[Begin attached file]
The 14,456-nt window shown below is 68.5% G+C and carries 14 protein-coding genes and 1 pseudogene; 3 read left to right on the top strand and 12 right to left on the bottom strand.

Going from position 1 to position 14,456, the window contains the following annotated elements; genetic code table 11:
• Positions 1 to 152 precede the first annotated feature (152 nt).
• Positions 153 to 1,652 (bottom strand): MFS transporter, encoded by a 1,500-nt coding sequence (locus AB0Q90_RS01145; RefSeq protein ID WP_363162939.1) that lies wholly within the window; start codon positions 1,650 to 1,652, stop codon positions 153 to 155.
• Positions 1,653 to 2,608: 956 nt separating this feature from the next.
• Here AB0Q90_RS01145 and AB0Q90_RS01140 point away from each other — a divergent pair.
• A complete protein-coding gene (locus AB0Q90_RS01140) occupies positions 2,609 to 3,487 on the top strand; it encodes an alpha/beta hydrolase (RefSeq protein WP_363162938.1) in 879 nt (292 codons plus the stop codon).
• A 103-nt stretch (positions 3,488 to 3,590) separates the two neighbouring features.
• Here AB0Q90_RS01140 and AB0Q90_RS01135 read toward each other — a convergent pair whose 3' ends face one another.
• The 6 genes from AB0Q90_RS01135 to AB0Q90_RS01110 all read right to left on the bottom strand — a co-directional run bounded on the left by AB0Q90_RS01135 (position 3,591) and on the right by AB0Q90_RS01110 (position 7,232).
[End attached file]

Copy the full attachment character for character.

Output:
The 14,456-nt window shown below is 68.5% G+C and carries 14 protein-coding genes and 1 pseudogene; 3 read left to right on the top strand and 12 right to left on the bottom strand.

Going from position 1 to position 14,456, the window contains the following annotated elements; genetic code table 11:
• Positions 1 to 152 precede the first annotated feature (152 nt).
• Positions 153 to 1,652 (bottom strand): MFS transporter, encoded by a 1,500-nt coding sequence (locus AB0Q90_RS01145; RefSeq protein ID WP_363162939.1) that lies wholly within the window; start codon positions 1,650 to 1,652, stop codon positions 153 to 155.
• Positions 1,653 to 2,608: 956 nt separating this feature from the next.
• Here AB0Q90_RS01145 and AB0Q90_RS01140 point away from each other — a divergent pair.
• A complete protein-coding gene (locus AB0Q90_RS01140) occupies positions 2,609 to 3,487 on the top strand; it encodes an alpha/beta hydrolase (RefSeq protein WP_363162938.1) in 879 nt (292 codons plus the stop codon).
• A 103-nt stretch (positions 3,488 to 3,590) separates the two neighbouring features.
• Here AB0Q90_RS01140 and AB0Q90_RS01135 read toward each other — a convergent pair whose 3' ends face one another.
• The 6 genes from AB0Q90_RS01135 to AB0Q90_RS01110 all read right to left on the bottom strand — a co-directional run bounded on the left by AB0Q90_RS01135 (position 3,591) and on the right by AB0Q90_RS01110 (position 7,232).